Vast cost of survival in the economic backwater of the US
West Virginia is one of the poorest states in the US, and pays a high price for its pragmatism
Robert Byrd of West Virginia was the longest-serving member of Congress, and one of the most munificent in diverting funds to his home state
In downtown Charleston, West Virginia’s state capital, there is a colossal building that Pierre L’Enfant himself would have been proud to see on one of the vast avenues he designed in Washington DC.
The Robert C Byrd Federal Courthouse stands high among the run-down office blocks like a monolith that has landed from space. The building is conspicuous in a city ranked as one of America’s grimmest. Charleston came last in Gallup’s annual poll of wellbeing in American cities in 2013.
In a way the building was a gift from the heavens – bequeathed from the Congressional orbit of one of America’s most fascinating politicians, the late Robert C Byrd. A conservative Democrat, Byrd was the longest-serving member of Congress in history. He served in the House of Representatives from 1953 to 1959 before being elected an unprecedented nine times to the US Senate. He died in 2010.
Byrd’s astonishing re-election record has more to do with the munificence he showed to his home state than any legislative cunning he displayed on Capitol Hill. As chairman of the powerful Senate appropriations committee, which finds homes for hundreds of billions of federal dollars, Byrd set records for nurturing the interests of the Mountain State from the halls of Washington DC.
Unsurprisingly remembered with affection by West Virginians, Byrd’s name adorns medical centres, roads, bridges and even a telescope. The area around the Robert C Byrd Green Bank Telescope in eastern West Virginia is said to be one of the quietest places in the US as mobile phones and wireless internet are banned to allow the world’s largest steerable radio telescope to do its work in peace.
Byrd is estimated to have allocated more than $1 billion in federal funding to West Virginia, earning him the nickname “the Prince of Pork” after the term “pork-barrel spending”. The phrase apparently originates from a 1863 short story written by American author Edward Everett Hale who used the term as a metaphor for siphoning off community funds for the benefit of a handful. Pork-barrel spending may be a symptom of weak national governance but bringing home the bacon creates an appetite to pass legislation back in Washington. In a rare moment of bipartisanship, Congress last month passed a $1.1 trillion federal budget for the first time in two years.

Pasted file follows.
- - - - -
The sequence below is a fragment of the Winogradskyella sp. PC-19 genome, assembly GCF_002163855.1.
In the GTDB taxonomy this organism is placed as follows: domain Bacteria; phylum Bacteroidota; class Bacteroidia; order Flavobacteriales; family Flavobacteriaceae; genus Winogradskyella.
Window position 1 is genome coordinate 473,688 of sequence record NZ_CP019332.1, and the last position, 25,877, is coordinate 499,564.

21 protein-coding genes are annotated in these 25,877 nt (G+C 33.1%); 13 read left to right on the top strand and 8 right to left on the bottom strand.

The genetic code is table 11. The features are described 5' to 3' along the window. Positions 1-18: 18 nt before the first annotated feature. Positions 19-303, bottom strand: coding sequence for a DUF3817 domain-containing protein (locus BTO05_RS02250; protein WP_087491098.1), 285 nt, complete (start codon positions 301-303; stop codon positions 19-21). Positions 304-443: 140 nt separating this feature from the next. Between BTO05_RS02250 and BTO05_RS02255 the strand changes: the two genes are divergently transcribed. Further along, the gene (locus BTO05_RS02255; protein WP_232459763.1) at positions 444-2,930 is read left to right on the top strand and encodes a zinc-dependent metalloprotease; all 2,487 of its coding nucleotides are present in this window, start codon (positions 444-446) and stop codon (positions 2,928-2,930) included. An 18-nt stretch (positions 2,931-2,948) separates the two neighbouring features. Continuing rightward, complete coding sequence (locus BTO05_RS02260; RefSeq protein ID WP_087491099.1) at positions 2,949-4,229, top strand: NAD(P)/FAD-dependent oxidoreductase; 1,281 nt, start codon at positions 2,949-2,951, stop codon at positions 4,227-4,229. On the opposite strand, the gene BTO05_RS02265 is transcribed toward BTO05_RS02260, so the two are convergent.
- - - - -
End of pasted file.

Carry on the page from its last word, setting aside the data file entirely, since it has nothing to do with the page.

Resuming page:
Buried in the 1,582-page bill were specific allocations of government funding to particular states, allowing, for example, Senator Patty Murray, a Democrat from Washington, to take credit for new military aircraft being built by Boeing in the Pacific Northwest and Californian Democrats in the House of Representatives to boast about the expanded border crossing with Mexico near San Diego.
The fresh splurge in back- yard spending acknowledges the sad reality that to get to achieve major legislative victories in a deeply partisan Congress you have to wet the beak of individual lawmakers.
Byrd and his pork-barrel spending represented successful realpolitik in American governance. His politics evolved as the changing political environment around him changed. As a young man, he was an “exalted Cyclops” Ku Klux Klan member, yet just days before his death he supported a repeal of the “Don’t Ask, Don’t Tell” policy for gays in the military to prevent discrimination.
The more practical policy goals set out by President Barack Obama’s State of the Union speech on Tuesday marked his own acknowledgement that hope, the occasionally valuable political commodity that inspired his election to the White House, only goes so far in power. The politics of getting things done is ugly and doesn’t lend itself to sweeping speeches, even by a skilled orator.
West Virginia’s high poverty rates have, however, created a skewed pragmatism among the people of this state. Some of the statistics are shocking. For example, the life expectancy for a man in McDowell County, one of the most impoverished counties in West Virginia and the wider United States, is 64.
With such abject poverty, the damage caused by the coal and chemical industries to the environment, including last month’s pollution of the Elk river by coal-processing chemicals affecting the drinking water of more than 300,000 people, has been accepted by some as a byproduct of sustaining employment in an economic backwater. Restaurants adapt and post signs to attract customers such as one outside Tudor’s Biscuit World, saying: “We have bottled water.”
A thirtysomething local in a Charleston bar told me that he was born and raised in “Chemical Valley” and impassively admitted that his health is likely to have been affected by the polluted environment around him but this was the way it was. It’s all about “balance”, he said.
It’s hard to see the balance in “mountain-topping,” between the removal of mountain summits for coalmining to retain jobs and turning beautiful ridges in Appalachia into vast moonscapes. Pragmatism is one thing but in West Virginia this is uglier. Employment and survival comes at a vast and irreversible cost in one of America’s poorest states.